Uncontested settled divorces also save you money. If you can agree on everything without either partner hiring an attorney, that’s obviously going to be less expensive than having to hire a lawyer. Even if both spouses hire an attorney, however, avoiding a trial is going to save you a significant amount.

If your spouse does not respond to your divorce filing, your process will also be fast and inexpensive. There will be no negotiation, no trial and no conflict. Your legal fees will be extremely low just for document preparation and a brief court appearance. And your divorce will be processed quickly.

Divorce Courts in Harris County Texas

Deciding where to file for divorce in Harris County, you need to understand that not all courts review marriage dissolution cases. Therefore, it would be necessary to find a family law courthouse and submit your paperwork there. Here is a divorce court in Harris County that you may bring your case to:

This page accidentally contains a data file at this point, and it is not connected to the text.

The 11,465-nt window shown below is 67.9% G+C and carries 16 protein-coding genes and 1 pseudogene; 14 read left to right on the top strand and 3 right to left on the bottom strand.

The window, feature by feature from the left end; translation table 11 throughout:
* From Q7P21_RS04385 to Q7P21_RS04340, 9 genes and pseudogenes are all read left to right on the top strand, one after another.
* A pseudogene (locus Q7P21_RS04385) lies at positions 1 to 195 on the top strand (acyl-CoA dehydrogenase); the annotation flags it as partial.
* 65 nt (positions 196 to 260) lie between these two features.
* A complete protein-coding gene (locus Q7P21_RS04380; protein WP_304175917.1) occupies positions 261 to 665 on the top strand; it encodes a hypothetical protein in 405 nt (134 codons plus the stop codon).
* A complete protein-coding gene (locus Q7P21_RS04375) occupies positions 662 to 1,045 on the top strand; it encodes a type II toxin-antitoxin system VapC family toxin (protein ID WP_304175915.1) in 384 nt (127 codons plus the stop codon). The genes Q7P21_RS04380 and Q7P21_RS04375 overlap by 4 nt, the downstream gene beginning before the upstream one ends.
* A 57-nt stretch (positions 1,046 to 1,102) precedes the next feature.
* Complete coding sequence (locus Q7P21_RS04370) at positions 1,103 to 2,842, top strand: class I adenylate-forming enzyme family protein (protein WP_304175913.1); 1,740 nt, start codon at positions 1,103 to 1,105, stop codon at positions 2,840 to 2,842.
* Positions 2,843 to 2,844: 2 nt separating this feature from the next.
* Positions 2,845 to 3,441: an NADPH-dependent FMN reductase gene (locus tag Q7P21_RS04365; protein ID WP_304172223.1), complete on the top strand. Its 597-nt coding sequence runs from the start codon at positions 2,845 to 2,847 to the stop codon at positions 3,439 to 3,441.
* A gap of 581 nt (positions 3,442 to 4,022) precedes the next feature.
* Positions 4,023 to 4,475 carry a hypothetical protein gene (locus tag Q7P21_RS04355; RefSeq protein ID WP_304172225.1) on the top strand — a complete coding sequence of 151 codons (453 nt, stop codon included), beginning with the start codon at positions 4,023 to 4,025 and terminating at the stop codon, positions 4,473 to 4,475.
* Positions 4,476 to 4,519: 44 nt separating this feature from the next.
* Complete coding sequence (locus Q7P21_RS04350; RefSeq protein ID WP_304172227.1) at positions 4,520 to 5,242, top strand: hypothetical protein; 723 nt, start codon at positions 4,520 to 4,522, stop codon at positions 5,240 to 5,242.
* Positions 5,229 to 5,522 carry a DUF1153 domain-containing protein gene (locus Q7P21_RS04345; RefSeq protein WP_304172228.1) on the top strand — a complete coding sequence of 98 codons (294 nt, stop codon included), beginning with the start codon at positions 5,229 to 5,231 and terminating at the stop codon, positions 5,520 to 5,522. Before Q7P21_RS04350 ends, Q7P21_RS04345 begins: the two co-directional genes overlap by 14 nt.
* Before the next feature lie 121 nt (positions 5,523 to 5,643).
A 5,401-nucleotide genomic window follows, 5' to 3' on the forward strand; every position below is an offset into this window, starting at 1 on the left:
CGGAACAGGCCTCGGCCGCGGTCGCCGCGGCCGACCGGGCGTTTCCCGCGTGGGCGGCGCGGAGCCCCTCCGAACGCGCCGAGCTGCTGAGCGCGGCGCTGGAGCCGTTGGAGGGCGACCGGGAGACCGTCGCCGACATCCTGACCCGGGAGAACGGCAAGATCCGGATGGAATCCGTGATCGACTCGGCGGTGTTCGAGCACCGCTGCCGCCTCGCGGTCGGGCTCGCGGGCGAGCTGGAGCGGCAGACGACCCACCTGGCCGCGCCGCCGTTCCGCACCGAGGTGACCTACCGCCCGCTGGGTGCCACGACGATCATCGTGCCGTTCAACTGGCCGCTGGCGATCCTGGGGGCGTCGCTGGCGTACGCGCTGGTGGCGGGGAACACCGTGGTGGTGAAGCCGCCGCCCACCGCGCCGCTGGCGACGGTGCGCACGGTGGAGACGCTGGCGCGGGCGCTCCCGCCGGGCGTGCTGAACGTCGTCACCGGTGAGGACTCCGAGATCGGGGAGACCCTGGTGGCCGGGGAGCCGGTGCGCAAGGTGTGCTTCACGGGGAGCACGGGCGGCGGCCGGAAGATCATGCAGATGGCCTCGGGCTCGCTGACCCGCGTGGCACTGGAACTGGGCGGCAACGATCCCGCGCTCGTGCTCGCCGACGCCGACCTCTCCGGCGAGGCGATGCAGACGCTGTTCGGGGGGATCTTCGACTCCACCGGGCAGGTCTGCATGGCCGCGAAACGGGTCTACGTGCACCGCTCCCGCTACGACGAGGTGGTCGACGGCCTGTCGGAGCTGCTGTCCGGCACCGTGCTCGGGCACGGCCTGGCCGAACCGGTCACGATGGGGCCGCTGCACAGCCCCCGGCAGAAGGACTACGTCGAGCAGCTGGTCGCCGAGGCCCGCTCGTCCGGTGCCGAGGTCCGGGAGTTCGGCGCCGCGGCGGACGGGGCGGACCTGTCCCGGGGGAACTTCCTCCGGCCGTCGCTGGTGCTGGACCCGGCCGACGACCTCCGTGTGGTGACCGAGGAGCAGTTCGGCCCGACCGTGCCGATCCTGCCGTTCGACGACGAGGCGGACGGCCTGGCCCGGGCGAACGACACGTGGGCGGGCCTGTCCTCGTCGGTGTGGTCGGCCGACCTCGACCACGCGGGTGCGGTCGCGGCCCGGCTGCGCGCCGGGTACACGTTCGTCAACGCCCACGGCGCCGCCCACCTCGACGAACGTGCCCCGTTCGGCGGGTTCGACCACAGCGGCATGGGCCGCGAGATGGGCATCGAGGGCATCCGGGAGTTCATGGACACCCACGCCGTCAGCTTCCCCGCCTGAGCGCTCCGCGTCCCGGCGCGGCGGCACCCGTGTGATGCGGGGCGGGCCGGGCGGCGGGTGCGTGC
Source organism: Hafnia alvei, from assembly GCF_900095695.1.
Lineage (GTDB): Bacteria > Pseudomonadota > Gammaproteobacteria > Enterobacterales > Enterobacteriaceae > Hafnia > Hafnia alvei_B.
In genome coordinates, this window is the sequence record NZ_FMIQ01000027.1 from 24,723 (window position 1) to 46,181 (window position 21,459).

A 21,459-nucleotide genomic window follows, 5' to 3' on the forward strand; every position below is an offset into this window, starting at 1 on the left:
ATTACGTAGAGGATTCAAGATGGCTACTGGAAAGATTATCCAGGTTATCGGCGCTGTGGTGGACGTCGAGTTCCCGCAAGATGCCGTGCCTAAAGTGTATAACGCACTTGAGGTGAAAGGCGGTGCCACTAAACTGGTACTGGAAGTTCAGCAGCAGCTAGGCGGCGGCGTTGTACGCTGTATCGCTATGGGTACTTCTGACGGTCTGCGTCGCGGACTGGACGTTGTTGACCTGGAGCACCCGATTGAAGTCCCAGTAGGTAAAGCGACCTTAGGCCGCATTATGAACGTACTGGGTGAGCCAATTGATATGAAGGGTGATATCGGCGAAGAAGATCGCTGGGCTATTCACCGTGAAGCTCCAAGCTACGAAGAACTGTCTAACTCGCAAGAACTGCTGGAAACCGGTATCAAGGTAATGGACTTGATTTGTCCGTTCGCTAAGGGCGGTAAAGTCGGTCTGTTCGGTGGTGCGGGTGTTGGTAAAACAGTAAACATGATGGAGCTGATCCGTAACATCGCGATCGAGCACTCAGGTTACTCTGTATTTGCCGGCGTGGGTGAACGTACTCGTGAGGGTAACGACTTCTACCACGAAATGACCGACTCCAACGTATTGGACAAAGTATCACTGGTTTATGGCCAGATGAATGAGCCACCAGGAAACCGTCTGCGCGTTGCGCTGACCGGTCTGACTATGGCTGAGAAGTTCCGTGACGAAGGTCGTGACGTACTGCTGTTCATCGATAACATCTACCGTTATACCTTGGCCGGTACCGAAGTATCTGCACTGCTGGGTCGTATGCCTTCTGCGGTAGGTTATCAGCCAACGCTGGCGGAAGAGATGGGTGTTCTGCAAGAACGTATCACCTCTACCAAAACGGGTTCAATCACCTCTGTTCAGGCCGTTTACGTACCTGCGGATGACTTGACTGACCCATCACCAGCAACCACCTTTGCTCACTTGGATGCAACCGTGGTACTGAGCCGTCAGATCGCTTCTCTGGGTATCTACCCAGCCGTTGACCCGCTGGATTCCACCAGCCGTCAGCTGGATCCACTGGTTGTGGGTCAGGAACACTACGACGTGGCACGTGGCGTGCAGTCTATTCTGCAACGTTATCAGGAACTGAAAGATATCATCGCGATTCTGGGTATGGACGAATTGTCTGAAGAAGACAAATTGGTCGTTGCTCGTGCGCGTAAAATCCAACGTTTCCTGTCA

Court Name: 245th District Court · 246th District Court · 247th District Court · 257th District Court · 280th District Court · 308th District Court · 309th District Court · 310th District Court · 311th District Court · 312th District Court · 507th District Court

Clerk Name: Marilyn Burgess

Court Address: 201 Caroline Houston, Texas 77002

Phone: (832) 927-5800

Clerk Hours: 8am-5pm

Cities: Aldine · Atascocita · Barrett · Baytown · Bellaire · Bunker Hill Village · Channelview · Cinco Ranch · Cloverleaf · Crosby · Deer Park · El Lago · Friendswood · Galena Park · Hedwig Village · Highlands · Hilshire Village · Houston · Humble · Hunters Creek Village · Jacinto City · Jersey Village · Katy · La Porte · League City · Mission Bend · Missouri City · Morgans Point · Nassau Bay · Pasadena · Pearland · Piney Point Village · Seabrook · Sheldon · Shoreacres · South Houston · Southside Place · Spring · Spring Valley Village · Stafford · Taylor Lake Village · Tomball · Waller · Webster · West University Place

Need help filing your uncontested divorce in Harris County? Contact Ready Divorce Service at: (832) 463-0300.